What does wellbeing mean?
Well-being is defined by Seligman (2011) as not only the absence of illness, but also the presence of positive emotions, which can lead to a promoted sense of wellbeing. Seligman presents research findings with ill patients. Although these patients were not always able to recover from illnesses, Seligman cited that those who possessed a stronger sense of wellbeing were more likely to recover than those who were pessimistic, angry, hateful, or depressed. Optimistic patients were shown to accept medication more effectively than their pessimistic counterparts.
Seligman (2001) continues that a positive attitude is a direct cause of enhanced wellbeing. His research states that optimists are more likely to cultivate healthier attitudes and lifestyles than pessimists. Optimists are more likely to make discerning dietary choices, exercise regularly, and get an adequate amount of sleep. Studies measuring welbeing and optimism are still underway.
Martin Seligman’s PERMA model describes the five factors that are influential in the study of wellbeing; Positive Emotions, Engagement, Relationships, Meaning, and Accomplishment. Wellbeing's connection to happiness is Seligman’s (2002) theory in his book Authentic Happiness.
Maimonides who is viewed as a pioneer in the domain of Positive Psychology indicates throughout his writings that emotional and spiritual wellbeing is vital for leading an upright, spiritual life. Well-known for his groundbreaking Judaic and medical writings, Maimonides warned against becoming angry for its destructive effects on a person. Anger causes severe strain on the body as well as premature aging and reduced longevity.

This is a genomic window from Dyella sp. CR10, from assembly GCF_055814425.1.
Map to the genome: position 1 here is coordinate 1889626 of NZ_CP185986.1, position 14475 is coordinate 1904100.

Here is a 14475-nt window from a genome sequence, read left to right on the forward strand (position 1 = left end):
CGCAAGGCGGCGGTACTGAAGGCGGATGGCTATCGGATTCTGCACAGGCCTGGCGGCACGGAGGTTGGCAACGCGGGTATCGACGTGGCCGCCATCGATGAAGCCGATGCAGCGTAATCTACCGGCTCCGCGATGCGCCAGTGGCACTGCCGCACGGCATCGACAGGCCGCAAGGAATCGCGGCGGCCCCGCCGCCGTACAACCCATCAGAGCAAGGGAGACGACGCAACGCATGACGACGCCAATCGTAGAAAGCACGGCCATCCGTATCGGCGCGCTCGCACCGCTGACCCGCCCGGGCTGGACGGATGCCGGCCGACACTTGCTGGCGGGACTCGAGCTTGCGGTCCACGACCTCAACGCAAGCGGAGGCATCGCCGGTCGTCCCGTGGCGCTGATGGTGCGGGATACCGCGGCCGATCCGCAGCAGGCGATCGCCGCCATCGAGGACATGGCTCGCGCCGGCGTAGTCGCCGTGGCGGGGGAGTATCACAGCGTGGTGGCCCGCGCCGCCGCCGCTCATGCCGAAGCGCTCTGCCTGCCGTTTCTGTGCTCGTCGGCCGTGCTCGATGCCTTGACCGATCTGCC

“Anger is a most evil quality. One should keep aloof from it to the opposite extreme, and train oneself not to be upset even by a thing over which it would be legitimate to be annoyed… The life of an angry person is not truly life. The sages have therefore advised that one keep far from anger until being accustomed not to take notice even of things that provoke annoyance. This is a good way.” —Maimonides, Mishneh Torah (Book II, chapter 3)
Essentially, Positive Psychology is a study that is concerned with life-strengthening emotions, such as optimism and gratitude. Its goal is lessening the force of negative emotions. When we distance ourselves from anger and other negative emotions, we are promoting our sense of wellbeing, allowing ourselves to become vessels of optimism and gratitude, thereby fulfilling Maimonides’ prescription for a good life.
“The pure righteous do not complain of the dark, but increase the light; they do not complain of evil, but increase justice; they do not complain of heresy, but increase faith; they do not complain of ignorance, but increase wisdom.” —Abraham Isaac Kook